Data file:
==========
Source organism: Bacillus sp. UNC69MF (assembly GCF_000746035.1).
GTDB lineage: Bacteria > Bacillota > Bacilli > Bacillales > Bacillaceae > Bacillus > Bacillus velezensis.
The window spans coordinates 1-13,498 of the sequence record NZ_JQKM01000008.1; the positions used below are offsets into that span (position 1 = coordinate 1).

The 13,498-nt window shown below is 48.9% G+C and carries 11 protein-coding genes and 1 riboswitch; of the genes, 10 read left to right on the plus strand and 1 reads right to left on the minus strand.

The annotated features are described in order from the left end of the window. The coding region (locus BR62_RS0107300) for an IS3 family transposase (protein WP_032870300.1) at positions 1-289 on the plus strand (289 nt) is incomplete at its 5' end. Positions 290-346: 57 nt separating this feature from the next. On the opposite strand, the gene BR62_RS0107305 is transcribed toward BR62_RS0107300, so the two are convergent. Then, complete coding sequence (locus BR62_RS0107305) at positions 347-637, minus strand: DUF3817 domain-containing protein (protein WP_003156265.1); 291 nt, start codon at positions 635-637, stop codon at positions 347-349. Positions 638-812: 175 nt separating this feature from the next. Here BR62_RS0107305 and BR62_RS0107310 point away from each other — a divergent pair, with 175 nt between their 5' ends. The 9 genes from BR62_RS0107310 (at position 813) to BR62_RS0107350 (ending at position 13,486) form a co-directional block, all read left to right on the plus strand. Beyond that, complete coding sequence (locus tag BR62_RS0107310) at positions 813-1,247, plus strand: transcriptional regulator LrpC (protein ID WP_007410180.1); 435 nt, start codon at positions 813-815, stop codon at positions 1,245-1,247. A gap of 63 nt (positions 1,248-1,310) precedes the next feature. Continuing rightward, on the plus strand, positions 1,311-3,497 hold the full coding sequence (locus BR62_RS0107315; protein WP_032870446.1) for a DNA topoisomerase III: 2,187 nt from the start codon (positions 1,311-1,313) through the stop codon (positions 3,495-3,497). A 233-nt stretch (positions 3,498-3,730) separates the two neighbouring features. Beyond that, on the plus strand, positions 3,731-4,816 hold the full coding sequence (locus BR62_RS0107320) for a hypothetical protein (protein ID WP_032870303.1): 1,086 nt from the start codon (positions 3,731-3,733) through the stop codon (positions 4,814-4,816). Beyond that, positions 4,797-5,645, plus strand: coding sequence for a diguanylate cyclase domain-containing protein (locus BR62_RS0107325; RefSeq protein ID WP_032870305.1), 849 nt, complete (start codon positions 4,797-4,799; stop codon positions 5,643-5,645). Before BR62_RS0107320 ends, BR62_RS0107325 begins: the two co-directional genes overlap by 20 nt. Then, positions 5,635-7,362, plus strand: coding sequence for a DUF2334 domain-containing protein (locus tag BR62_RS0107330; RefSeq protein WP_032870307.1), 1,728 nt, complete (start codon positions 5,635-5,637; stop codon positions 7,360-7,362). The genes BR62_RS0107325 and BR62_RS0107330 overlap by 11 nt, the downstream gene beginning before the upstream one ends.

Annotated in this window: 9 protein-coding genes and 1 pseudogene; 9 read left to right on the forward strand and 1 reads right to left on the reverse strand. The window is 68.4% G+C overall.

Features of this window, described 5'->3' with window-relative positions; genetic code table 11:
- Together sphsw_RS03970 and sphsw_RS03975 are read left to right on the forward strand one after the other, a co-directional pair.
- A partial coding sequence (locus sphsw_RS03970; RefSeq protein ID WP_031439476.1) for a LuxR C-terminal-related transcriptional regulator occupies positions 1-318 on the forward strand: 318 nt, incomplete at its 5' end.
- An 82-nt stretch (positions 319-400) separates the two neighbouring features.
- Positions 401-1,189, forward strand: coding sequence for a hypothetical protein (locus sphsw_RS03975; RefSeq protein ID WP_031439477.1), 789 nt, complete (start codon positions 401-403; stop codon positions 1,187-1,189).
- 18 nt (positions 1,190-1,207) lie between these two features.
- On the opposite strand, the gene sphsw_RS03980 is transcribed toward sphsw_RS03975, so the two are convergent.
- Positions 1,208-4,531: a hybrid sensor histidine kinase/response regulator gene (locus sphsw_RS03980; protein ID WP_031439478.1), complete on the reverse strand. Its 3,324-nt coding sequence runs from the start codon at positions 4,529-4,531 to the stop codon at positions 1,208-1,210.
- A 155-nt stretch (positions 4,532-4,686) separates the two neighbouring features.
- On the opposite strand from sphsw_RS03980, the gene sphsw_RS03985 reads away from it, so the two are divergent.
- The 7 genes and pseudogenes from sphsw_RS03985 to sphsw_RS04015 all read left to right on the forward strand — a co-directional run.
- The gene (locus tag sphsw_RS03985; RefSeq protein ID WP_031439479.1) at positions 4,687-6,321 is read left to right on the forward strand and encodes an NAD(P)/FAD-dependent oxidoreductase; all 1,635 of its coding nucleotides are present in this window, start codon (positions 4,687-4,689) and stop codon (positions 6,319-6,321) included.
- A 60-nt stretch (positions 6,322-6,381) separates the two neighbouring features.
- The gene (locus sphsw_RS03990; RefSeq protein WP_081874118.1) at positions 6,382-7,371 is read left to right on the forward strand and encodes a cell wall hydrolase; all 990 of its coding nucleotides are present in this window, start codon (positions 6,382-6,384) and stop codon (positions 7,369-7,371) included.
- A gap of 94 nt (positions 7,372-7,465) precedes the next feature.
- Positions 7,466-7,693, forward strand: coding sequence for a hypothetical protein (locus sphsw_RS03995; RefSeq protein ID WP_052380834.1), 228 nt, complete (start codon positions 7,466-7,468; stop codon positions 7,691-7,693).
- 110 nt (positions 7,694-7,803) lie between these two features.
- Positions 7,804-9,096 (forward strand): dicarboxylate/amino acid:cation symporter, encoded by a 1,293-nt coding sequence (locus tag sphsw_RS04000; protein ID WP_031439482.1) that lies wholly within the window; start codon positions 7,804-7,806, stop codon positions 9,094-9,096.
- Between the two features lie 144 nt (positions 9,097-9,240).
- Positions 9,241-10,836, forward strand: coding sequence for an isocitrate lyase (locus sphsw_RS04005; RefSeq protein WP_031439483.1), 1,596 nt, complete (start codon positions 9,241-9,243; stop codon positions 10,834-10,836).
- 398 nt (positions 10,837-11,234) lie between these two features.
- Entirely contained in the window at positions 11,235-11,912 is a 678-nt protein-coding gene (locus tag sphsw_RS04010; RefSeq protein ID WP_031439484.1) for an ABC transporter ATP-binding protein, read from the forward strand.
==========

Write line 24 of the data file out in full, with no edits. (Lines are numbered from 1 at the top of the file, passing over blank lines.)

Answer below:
- Positions 7,804-9,096 (forward strand): dicarboxylate/amino acid:cation symporter, encoded by a 1,293-nt coding sequence (locus tag sphsw_RS04000; protein ID WP_031439482.1) that lies wholly within the window; start codon positions 7,804-7,806, stop codon positions 9,094-9,096.